Don’t get left in the dark
Weather has many impacts, and can sometimes disrupt power supplies. Would you know what to do in a power cut? Now the new 105 telephone line is free to call, and connects you to your electricity network operator so you can get the information you need on your power supply – something that is especially useful during adverse weather conditions.
As days get shorter and winter draws in, across the UK we begin to brace ourselves for wetter, windier weather. Moving into the latter part of the year, storms are on the horizon – with conditions increasing the likelihood of flooding, as well as strong winds or lightning, which can all cause damage to vital infrastructure such as power lines.
This can mean disruptions to people’s electricity supply. Indeed, last year, Storm Desmond caused power cuts for thousands of homes in Cumbria, as well as severe flooding which caused bridges to collapse and left members of the community stranded.
Significant investment by electricity network companies means that power cuts aren’t an everyday occurrence for most us. However, if they do happen and you’re elderly, medically dependent on electricity or have young children they can be more than just inconvenient.
What to do during disruption
While a more robust power network is good news it does mean that many people just don’t know what to do if they do have a power cut. In fact, recent research commissioned by Energy Networks Association found that 72% of British people don’t know who to contact, with 43% incorrectly contacting the company they pay the bills to (their energy supplier) to report a power cut.
In fact, the organisations that can help are the network operators – organisations the public rarely has a need to contact. Network operators play a vital role managing and maintaining the power lines and substations that deliver electricity into homes and businesses across the UK. There are several network operators serving the UK, and the one which looks after your local electricity power lines depends entirely on the area you live in. However, latest research found only 11% of the British public could correctly name their local operator, showing just how many people are unaware of what to do if the lights do go out.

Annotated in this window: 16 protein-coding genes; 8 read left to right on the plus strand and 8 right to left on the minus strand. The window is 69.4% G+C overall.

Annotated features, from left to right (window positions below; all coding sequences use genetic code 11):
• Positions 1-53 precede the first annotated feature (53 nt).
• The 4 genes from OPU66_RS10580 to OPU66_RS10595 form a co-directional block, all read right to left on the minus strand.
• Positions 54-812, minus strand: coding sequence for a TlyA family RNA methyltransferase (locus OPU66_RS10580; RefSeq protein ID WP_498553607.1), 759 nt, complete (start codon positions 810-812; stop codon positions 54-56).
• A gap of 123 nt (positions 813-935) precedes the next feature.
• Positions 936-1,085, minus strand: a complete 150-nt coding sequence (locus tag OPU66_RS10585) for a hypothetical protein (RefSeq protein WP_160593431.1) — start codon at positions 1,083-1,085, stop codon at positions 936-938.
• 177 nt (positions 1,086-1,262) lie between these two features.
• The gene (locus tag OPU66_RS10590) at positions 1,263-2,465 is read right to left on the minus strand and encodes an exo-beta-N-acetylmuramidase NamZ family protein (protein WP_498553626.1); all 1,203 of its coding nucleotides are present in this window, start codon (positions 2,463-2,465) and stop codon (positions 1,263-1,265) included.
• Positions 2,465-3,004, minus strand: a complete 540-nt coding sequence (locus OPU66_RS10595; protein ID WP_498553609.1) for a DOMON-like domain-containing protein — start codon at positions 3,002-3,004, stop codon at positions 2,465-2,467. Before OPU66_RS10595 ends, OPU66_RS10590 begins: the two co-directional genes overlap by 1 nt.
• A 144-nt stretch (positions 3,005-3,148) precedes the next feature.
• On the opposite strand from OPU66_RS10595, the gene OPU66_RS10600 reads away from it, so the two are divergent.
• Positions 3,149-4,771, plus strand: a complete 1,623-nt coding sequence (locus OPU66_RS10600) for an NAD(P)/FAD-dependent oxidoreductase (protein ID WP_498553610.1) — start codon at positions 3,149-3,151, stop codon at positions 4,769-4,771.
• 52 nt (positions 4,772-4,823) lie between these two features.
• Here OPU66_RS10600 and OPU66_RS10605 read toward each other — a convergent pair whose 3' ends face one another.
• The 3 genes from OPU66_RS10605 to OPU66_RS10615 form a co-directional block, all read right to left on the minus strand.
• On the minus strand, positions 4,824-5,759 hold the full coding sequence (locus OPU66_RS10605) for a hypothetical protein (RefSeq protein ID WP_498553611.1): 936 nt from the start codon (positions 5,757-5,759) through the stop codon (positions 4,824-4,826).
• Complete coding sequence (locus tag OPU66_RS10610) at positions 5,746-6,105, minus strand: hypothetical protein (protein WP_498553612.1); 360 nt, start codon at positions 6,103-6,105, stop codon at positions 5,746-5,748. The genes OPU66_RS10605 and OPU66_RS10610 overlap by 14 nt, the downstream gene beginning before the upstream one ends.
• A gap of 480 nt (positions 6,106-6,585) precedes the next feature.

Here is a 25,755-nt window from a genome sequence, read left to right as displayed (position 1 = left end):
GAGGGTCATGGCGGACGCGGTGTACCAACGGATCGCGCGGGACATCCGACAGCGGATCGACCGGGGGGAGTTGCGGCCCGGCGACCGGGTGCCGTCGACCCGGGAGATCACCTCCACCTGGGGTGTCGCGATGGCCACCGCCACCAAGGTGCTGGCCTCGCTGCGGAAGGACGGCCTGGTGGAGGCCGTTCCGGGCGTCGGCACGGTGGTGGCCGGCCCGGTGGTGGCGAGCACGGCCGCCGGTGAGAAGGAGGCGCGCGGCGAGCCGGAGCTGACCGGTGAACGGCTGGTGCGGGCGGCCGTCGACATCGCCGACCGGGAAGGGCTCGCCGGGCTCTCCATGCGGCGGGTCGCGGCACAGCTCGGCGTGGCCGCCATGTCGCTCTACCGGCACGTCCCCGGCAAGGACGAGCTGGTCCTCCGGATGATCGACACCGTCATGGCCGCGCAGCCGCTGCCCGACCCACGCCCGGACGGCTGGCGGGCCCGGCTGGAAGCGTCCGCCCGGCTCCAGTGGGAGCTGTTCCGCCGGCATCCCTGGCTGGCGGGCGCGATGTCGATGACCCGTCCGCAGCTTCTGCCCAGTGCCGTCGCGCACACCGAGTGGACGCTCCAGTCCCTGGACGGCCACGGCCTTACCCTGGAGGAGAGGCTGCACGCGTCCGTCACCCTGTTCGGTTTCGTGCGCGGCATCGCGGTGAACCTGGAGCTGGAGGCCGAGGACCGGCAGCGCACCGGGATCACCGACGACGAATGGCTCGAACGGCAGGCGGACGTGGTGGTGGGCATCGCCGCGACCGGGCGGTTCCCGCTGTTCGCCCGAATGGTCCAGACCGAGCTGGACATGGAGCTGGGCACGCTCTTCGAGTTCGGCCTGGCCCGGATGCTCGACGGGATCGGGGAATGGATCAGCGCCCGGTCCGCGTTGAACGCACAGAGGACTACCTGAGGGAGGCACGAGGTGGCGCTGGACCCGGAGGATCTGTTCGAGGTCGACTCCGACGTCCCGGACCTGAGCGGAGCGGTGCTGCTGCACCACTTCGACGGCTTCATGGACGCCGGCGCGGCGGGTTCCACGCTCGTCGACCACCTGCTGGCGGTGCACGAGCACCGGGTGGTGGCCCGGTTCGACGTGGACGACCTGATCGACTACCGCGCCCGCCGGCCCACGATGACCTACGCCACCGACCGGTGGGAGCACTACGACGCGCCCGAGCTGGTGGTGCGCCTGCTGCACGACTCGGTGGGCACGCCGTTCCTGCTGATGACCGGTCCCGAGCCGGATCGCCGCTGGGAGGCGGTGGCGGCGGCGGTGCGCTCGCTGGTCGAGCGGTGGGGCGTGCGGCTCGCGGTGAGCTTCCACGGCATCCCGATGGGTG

To help change this and support customers the electricity network operators have worked in partnership with Energy Networks Association (ENA) to fund and create 105 – a national, easy to remember number for people across England, Scotland and Wales to report or get information about a power cut.
105 is free for anyone to call, regardless of who they pay their electricity bills to, and can be used on landlines and mobiles. It will connect consumers directly to their local electricity network operator enabling them to get the information they require, as well to report any damage to power lines or substations, something particularly useful if their area is experiencing adverse weather conditions.
By providing a simple, memorable number, which customers are being encouraged to save in their phones, ENA hopes that people will find it simpler and easier to be put through to the people behind the power who can really help. It will still be possible to contact local electricity networks directly, via their social media channels, website or direct phone number.
Mel Harrowsmith, Head of Civil Contingencies at the Met Office said, “In the run up to a storm it’s still important for people to keep an eye on weather forecasts and impacts, but with the 105 number people are now better armed to deal with any potential power cuts this autumn and winter.”
Energy Minister, Baroness Neville-Rolfe, also commented: “For the first time, customers across the country will have a quick and simple way of getting information on power cuts affecting their households. It also allows the public to report any damage to electricity power lines and substations that could put themselves, or others at risk. 105 is a memorable number and you can also save it to your phone.”
105 is supported by powercut105.com - a new website which will route those who prefer to go online for support to their local network operator. It also provides advice on what to do in a power cut such as:
- Always switch off electrical appliances that shouldn’t be left unattended, but leave a light switch on so you can tell when the power has come back on
- Check on any neighbours that might be in need of help
- Make sure to wrap up warm
- Use torches, rather than candles, for light during the power cut as they are much safer.